Should Missionaries Fear a Bad Economy?

In the past three years, the global recession has severely impacted the financial contributions of individuals to non-profit organizations. Also, the increased inflation in costs of living combined with the deflation in the value of currencies has made those contributions even less profitable for international organizations, such as missions agencies. Among Southern Baptists, even with large contributions to the International Mission Board, missionary forces may face major reductions. This is not the first time the international missionary force has suffered from economic downturns.

The Great Depression depleted both missions funding and missions forces in the early 1930s. The FMB of the Southern Baptist Convention was prevented from deploying new missionaries and even from returning furloughed missionaries to their stations. Dr. T. B. Ray, Corresponding Secretary, took a voluntary 16% reduction in pay, missions on the field were asked to reduce their allocations significantly. What made the matter worse for the SBC in the 1930s, compared to today, is that the SBC agencies had a combined debt of around $6.5 million (or approx. $107 million in 2010 dollars). In North China, the missionaries were forced to cut the pay of their national workers. They began to supplement the costs of the work from their own salaries. Frank H. Connely was one such missionary.

Stationed in Tsining, Shantung, China, Frank Connely had been witnessing the great Shantung Revival even during perilous economic times. In 1934, the FMB began asking their “poor missionaries” to join with other Southern Baptists in the Hundred Thousand Club. The Hundred Thousand Club was a plea by the Convention for one hundred thousand Southern Baptists to give one dollar a month above and beyond their regular tithes. Frank Connely was up to the challenge:

Letter to Miss Coleman from Frank H. Connely, Nov. 6. 1934, Tsining, Shantung, China

How can Missionaries afford to join the Hundred Thousand Club? you ask. It’s the easiest thing in the world, for we Missionaries are rich. We are not poor as some poor deluded folks at home are inclined to think. We have many advantages over some rich folks in America too. They have to worry about where to invest their money to make it safe and draw dividends. Then ofttimes their banks bust and the businesses fail and their capital and interest are gone. We Missionaries are rich, yet we have no such worries. Closing banks and failing businesses which eat up our capital and starve out our interest, are the least of our worries. We invest our capital and have a real Guarrantor that our capital won’t be lost or wasted. Who, but our Father. We are His sons and all the wealth of the world is His. We have all we want to eat and all we want to wear and all the houses we need to live in. Truly we are taken care of in every physical way and then are paid the highest interest rate on our money of any people in the world, in spiritual gifts.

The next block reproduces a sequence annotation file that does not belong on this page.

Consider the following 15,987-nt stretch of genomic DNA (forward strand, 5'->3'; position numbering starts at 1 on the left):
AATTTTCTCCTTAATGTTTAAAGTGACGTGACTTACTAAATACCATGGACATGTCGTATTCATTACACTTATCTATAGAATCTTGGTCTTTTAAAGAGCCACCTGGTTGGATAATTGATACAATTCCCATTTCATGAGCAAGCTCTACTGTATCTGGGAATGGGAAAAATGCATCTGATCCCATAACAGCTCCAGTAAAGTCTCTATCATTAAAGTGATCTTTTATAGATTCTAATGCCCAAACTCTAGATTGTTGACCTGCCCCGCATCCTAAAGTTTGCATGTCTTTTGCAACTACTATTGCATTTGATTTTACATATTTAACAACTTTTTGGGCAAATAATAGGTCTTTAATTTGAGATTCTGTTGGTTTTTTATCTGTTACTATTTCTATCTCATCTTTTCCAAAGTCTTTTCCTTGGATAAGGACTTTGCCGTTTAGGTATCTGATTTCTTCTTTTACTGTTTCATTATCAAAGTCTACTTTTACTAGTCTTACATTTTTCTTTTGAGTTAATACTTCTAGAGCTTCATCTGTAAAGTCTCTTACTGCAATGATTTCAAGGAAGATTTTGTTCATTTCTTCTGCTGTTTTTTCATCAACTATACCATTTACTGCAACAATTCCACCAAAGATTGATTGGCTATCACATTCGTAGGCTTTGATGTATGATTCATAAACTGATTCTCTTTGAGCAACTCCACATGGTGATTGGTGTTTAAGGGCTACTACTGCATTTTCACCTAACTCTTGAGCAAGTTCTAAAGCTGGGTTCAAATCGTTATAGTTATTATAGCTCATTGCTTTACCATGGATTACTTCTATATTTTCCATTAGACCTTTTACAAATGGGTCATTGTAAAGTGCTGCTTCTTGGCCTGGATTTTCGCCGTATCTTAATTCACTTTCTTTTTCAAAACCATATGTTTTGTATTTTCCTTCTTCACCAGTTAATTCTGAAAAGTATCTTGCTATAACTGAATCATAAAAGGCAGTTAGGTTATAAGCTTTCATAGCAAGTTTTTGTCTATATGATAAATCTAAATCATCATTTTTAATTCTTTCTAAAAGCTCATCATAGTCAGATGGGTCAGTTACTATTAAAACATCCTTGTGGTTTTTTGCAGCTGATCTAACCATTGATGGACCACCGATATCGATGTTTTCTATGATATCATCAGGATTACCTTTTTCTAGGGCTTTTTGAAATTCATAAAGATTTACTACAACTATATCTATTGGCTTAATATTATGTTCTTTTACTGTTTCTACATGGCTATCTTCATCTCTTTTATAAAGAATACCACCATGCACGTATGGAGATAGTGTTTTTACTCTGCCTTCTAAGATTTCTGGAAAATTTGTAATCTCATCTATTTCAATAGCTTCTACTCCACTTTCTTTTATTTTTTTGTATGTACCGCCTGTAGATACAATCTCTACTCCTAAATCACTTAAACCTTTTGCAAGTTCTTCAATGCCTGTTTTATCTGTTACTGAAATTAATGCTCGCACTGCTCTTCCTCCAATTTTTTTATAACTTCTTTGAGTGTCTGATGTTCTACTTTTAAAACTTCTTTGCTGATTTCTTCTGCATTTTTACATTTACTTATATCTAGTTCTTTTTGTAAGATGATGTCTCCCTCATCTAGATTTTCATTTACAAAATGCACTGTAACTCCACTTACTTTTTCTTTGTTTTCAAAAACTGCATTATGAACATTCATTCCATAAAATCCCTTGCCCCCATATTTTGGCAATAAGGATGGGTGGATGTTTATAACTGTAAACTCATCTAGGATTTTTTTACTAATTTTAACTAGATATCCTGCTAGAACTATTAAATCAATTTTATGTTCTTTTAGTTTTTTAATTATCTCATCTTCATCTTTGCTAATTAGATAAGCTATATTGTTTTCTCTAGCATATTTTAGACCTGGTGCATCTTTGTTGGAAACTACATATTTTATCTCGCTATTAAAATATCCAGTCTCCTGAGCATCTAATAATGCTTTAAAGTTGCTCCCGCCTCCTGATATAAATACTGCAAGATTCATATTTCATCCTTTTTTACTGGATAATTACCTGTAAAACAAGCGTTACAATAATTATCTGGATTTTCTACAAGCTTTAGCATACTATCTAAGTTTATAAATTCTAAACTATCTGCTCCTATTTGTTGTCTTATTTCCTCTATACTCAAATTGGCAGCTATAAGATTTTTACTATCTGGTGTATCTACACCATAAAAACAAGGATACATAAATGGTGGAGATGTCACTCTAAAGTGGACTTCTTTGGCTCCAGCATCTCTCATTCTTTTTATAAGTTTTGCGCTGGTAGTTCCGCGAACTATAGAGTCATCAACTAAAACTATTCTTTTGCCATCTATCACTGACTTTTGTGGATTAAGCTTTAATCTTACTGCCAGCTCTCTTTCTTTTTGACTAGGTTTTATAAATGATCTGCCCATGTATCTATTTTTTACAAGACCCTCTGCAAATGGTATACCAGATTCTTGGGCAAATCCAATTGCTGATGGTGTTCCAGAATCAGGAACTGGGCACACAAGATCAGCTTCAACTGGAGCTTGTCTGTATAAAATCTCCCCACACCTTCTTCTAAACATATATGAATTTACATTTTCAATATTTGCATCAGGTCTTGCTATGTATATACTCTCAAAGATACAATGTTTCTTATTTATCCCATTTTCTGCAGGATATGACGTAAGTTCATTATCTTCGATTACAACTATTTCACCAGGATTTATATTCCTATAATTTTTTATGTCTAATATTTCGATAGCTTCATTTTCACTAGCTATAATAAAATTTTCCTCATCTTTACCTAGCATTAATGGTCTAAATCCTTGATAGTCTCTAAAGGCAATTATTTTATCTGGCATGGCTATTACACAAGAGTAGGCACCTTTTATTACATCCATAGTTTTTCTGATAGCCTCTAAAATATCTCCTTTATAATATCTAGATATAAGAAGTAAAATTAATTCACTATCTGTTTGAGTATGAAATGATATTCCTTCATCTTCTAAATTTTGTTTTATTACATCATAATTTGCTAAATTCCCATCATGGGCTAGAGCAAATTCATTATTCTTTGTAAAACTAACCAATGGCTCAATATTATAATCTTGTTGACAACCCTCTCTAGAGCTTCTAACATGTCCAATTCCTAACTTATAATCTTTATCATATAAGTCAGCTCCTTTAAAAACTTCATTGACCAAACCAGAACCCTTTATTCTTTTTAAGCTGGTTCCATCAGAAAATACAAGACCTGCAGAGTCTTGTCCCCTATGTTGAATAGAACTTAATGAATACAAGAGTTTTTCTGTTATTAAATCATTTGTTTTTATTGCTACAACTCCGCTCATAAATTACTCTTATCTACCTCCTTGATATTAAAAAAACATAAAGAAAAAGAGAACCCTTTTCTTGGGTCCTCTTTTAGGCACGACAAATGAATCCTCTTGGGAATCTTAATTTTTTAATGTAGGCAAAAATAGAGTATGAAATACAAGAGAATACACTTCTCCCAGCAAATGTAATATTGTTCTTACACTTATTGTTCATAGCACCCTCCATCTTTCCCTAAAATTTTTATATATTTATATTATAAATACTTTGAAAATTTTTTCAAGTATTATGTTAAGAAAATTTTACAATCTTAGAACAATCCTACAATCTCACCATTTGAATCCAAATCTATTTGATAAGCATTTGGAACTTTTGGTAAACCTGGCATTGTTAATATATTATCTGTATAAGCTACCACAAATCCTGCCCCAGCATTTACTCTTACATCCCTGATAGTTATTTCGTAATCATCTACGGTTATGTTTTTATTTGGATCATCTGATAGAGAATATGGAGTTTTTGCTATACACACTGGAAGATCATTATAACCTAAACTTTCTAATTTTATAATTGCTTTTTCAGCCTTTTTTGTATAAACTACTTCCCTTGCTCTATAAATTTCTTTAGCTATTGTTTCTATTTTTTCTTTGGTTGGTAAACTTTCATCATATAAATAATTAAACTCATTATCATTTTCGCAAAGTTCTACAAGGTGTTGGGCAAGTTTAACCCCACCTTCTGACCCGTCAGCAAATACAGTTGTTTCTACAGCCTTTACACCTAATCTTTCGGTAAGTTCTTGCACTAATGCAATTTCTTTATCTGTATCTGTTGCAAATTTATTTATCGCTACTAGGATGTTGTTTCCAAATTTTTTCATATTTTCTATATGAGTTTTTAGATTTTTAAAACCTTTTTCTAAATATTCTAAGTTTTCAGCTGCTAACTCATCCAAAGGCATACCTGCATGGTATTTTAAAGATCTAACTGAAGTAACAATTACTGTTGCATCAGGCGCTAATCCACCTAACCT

Do we missionaries have to make a sacrifice in order to join the Hundred Thousand Club? By no means. Our Father has given us sufficient for this and above. It’s the easiest thing in the world, for our bank account is in His hands and thus it makes it simple to write out a check for that small sum.

So please don’t talk about poor Missionaries, but talk about a lot of Poor Christians in the churches at home. They are a lot worse off that some of the Land Poor Banks we read of at home. Praise the Lord, our assets aren’t frozen, and because of Christ’s mercy, neither are our hearts in that condition. Every need is satisfied and every check is honored by the Great President of our Bank.

Yes, Many thanks for the privilege of joining with the other 99,999 to wipe out the debts.

Most Sincerely,

Frank H. Connely

Do you live the American dream and fear losing your possessions and wealth? Then you might have a heart frozen over! Trust in God, not your possessions, then you can give all and lose all and still possess all–God Himself!

Advertisements
%d bloggers like this: